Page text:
I recently received the latest issue of CANFITPRO (Canadian Fitness Professionals: the organization I am certified through) and came across a very interesting article called “Mindful Fitness”. Here is a section from the article I had to share…
“Many of us are constantly looking for an alternative to the non-stop, stressed out, fast food lives we are living which are driving us to exhaustion, and are responsible for the booming rates of conditions such as obesity, drug addiction and cancer. As fitness professionals we are responsible for illuminating another path that can help save us as individuals and the planet as a whole. It involves the simple concept of mindfulness. We cannot ignore this movement towards mindfulness and in fact we need to embrace it for our own benefit and the benefit of every life we touch..
Mindfulness is the act of being conscious of our own thoughts, movements, and speech in the present moment and without judgement. Mindfulness is letting life unfold as we watch, noticing the thoughts and feelings that arise in our minds without necessarily acting on them. It brings peace to our hectic lives. It sounds simple but if you’ve ever tried being consciously aware for any length of time you’ll know that it’s something that takes practice. Imagine what life would be like if we made only conscious decisions and didn’t pay so much attention to the unconscious thoughts and feelings that are constantly driving us to ease and comfort. We would be living a life on purpose. The beauty of mindfulness is that it gives us a conscious control over our decisions and allows us to live a life of our own choosing…”
So true right?? Before I started practicing/studing yoga I would’ve read this article and laughed, actually I never would’ve made it past the first paragraph as I was guilty of living life in the fast lane; constantly thinking and worrying about tomorrow, what I was going to do next, what meal I was going to eat, who I was going to train etc. Now I am the complete opposite! I really do my best now to live in the present, and I am much more aware of what I am doing, feeling, thinking at the present moment. Let me tell you, my stress levels have decreased dramatically! I am also a much better listener as I actually listen and give other people my full attention instead of having 100 thoughts and scenarios going through my mind!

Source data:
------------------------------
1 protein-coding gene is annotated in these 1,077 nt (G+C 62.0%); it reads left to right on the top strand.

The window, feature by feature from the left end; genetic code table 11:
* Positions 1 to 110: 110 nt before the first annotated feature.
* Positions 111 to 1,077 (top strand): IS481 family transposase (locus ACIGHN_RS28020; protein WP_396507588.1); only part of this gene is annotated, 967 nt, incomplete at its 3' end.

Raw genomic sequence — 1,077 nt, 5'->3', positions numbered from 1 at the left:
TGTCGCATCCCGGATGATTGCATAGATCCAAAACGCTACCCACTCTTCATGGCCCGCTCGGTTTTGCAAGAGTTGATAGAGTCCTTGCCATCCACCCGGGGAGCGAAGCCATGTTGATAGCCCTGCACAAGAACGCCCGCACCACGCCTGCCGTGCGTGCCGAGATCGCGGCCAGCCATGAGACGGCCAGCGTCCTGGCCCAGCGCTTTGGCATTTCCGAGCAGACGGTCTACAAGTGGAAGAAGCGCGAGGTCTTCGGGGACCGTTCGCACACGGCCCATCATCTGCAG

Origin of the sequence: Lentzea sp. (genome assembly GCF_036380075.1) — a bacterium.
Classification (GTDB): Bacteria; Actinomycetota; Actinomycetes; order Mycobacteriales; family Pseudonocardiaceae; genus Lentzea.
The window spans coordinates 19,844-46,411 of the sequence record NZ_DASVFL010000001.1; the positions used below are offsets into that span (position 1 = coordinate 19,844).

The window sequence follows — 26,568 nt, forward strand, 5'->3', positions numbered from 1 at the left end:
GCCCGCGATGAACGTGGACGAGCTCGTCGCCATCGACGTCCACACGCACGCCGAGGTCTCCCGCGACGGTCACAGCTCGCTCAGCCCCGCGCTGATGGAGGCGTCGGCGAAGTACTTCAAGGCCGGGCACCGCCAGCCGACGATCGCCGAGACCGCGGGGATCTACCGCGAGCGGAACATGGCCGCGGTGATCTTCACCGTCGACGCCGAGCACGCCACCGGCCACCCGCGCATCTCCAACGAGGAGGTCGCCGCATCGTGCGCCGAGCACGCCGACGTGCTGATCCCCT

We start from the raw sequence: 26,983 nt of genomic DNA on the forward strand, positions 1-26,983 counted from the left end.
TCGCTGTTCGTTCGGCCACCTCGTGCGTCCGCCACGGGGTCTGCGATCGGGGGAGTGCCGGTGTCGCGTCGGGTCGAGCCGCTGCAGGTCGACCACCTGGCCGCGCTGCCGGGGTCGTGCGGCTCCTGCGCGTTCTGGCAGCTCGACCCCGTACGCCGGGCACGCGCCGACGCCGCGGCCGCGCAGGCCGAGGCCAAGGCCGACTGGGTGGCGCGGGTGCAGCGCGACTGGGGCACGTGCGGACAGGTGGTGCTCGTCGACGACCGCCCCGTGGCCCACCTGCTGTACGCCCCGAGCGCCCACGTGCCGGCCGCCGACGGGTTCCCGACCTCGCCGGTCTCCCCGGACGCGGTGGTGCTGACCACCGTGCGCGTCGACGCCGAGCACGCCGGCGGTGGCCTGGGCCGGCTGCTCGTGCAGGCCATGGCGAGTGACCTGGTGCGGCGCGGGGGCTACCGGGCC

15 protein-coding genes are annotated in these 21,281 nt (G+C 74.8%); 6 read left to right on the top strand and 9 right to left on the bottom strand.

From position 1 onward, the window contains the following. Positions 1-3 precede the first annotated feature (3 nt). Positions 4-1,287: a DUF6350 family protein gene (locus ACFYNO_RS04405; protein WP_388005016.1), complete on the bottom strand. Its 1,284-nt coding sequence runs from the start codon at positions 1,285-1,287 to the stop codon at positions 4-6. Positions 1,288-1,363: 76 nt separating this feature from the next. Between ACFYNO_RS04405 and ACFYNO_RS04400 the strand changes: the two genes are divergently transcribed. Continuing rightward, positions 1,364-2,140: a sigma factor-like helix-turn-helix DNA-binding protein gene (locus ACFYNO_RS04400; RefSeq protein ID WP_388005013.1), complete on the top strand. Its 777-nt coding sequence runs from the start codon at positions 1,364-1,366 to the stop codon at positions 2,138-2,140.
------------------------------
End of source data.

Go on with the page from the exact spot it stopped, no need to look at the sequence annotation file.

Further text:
This also relates to success with my workouts.
Here is a list of 4 things you can do to practice “Mindful Fitness” :
1. Make a Plan Including Goals (and Barriers) to Your Success
One of the first things I share with my clients over and over again is the famous quote:
“those who fail to plan, plan to fail.”
Hence, in order to have success in your fitness, you must clearly define your goals and figure out why you are motivated to reach those goals. Are you motivated to lose weight? If yes, ask yourself why. Are you motivated to run a 10k? Why do you want to do this? Be sure that your reasons are YOUR OWN and that you have not become swept up in another person’s dream or vision. Once you have defined your goals, write down what may get in the way of your progress (barriers). It could be time, lack of equipment, work commitments, childcare or other obligations. Just know that the same things that have been getting in the way of your success will continue to hinder you unless you avoid those roadblocks with workable solutions. Once your plan is underway and you have begun putting in the work to improve your fitness, there are additional things you can do to practice “Mindful Fitness”.